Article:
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I too have had my issues with my bank.  Provident was my bank until M & T Bank bought them out and I have been with them since.  In February I deposited a check someone gave me that bounced, due to a problem they said they had w/their bank, they did take care of this later with a cash payment to me.  I didn't find out right away though, and since it was right before I received my monthly retirement money my account was down a little low, but I thought there was still enough funds. They had charged a "bad" check fee to me for this person's bad check and of course the original deposit was no good.  I sent out a couple checks, thinking I had money in there.  Two of the checks I sent out the bank honored, but charged me $35 each ($70.00 total).  I don't know about other retirees, but I sure can't afford $70.00.  I wrote M & T Bank, and since I never had a problem before this I thought they would be considerate enough to of at least reimburse me for one $35 fee.  However, I received a very "cold" letter from them and a packet of all their rules, etc. etc. etc.   Can't wait until my printed checks run out so I can change banks.  This bank has no intention of bending their "rules" a little or being compassionate for anyone.  "Where's good ole George from the movie, It's A Good Life, when you need him?"  He didn't treat the customers of that Building & Loan this way ya know!!.....P.S...forgot to mention, one of the $35 fees was for a check for $22!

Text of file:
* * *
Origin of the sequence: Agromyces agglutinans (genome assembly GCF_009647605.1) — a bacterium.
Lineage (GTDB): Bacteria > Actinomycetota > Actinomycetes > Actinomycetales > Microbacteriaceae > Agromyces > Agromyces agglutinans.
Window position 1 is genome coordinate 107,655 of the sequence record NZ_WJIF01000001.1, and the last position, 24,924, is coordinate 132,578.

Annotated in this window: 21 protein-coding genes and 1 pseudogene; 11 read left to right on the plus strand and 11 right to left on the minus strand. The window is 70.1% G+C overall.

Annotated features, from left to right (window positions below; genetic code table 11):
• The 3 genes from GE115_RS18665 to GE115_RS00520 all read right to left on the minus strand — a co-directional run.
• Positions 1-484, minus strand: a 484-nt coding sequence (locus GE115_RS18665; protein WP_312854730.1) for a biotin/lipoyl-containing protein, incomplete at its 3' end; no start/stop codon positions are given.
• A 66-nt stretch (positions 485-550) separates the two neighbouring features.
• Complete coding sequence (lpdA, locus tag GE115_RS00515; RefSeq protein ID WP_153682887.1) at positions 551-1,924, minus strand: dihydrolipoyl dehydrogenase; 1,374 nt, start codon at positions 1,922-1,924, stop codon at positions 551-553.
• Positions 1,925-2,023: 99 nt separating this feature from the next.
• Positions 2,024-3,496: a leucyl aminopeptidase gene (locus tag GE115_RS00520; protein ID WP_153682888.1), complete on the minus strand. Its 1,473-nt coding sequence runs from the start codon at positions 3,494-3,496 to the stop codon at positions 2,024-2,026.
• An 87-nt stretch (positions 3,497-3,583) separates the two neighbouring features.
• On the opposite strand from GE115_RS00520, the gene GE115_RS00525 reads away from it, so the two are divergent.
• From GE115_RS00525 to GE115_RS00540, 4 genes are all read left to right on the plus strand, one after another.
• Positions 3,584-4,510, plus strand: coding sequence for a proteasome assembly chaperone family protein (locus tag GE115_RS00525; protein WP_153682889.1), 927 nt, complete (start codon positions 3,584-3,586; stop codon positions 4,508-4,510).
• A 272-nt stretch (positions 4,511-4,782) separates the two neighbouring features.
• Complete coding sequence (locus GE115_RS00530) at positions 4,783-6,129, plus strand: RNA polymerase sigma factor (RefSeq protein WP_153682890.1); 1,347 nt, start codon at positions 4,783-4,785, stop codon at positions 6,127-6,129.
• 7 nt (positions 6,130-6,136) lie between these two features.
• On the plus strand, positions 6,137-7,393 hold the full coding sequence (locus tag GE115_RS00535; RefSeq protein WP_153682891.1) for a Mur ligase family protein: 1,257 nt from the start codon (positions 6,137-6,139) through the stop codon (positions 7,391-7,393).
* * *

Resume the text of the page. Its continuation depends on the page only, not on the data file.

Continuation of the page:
Apr 30, 2012 10:50AM
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What?? An American bank trying to take advantage of depositors?? Do tell.
Apr 28, 2012 12:13AM
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Banks are just like Politicians & Insurance companies, Give us your Money but dont expect anything in return, WELCOME to GREEDY AMERICA
Apr 27, 2012 7:58PM
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I signed up with Bank of American in West Palm Beach, Florida when they had their "Free Checking for Life" and after a couple of years they changed it on me and told me if I got direct deposit, that would be the only way that I could get free checking.  Now they tell me, because I have less then $100,000.00 in my account, they are going to charge me.  I am a disabled veteran and live on a fixed income and it takes everything I get to survive.  It's not like we can buy a home and then half way thru the loan, go in and say we aren't going to pay the interest on the loan, we are only going to pay the principle.  How long do you think that would happen? 
Apr 27, 2012 7:54PM